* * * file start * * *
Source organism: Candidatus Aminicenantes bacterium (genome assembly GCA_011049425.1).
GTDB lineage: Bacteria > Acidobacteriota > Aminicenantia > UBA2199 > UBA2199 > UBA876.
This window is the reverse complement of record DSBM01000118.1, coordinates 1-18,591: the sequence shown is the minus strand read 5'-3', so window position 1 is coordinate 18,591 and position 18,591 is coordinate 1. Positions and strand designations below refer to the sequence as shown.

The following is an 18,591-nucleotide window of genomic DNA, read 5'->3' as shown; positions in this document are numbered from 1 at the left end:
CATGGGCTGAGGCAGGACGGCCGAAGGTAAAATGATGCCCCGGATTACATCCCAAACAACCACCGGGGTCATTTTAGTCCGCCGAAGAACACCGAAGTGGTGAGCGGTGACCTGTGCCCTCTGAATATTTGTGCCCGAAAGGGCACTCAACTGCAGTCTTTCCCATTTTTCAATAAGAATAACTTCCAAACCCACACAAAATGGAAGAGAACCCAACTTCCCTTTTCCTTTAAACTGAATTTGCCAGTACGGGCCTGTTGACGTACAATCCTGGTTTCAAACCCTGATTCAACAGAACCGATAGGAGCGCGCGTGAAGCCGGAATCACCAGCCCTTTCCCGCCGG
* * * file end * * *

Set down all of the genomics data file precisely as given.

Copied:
Source organism: Candidatus Aminicenantes bacterium (genome assembly GCA_011049425.1).
GTDB lineage: Bacteria > Acidobacteriota > Aminicenantia > UBA2199 > UBA2199 > UBA876.
This window is the reverse complement of record DSBM01000118.1, coordinates 1-18,591: the sequence shown is the minus strand read 5'-3', so window position 1 is coordinate 18,591 and position 18,591 is coordinate 1. Positions and strand designations below refer to the sequence as shown.

The following is an 18,591-nucleotide window of genomic DNA, read 5'->3' as shown; positions in this document are numbered from 1 at the left end:
CATGGGCTGAGGCAGGACGGCCGAAGGTAAAATGATGCCCCGGATTACATCCCAAACAACCACCGGGGTCATTTTAGTCCGCCGAAGAACACCGAAGTGGTGAGCGGTGACCTGTGCCCTCTGAATATTTGTGCCCGAAAGGGCACTCAACTGCAGTCTTTCCCATTTTTCAATAAGAATAACTTCCAAACCCACACAAAATGGAAGAGAACCCAACTTCCCTTTTCCTTTAAACTGAATTTGCCAGTACGGGCCTGTTGACGTACAATCCTGGTTTCAAACCCTGATTCAACAGAACCGATAGGAGCGCGCGTGAAGCCGGAATCACCAGCCCTTTCCCGCCGG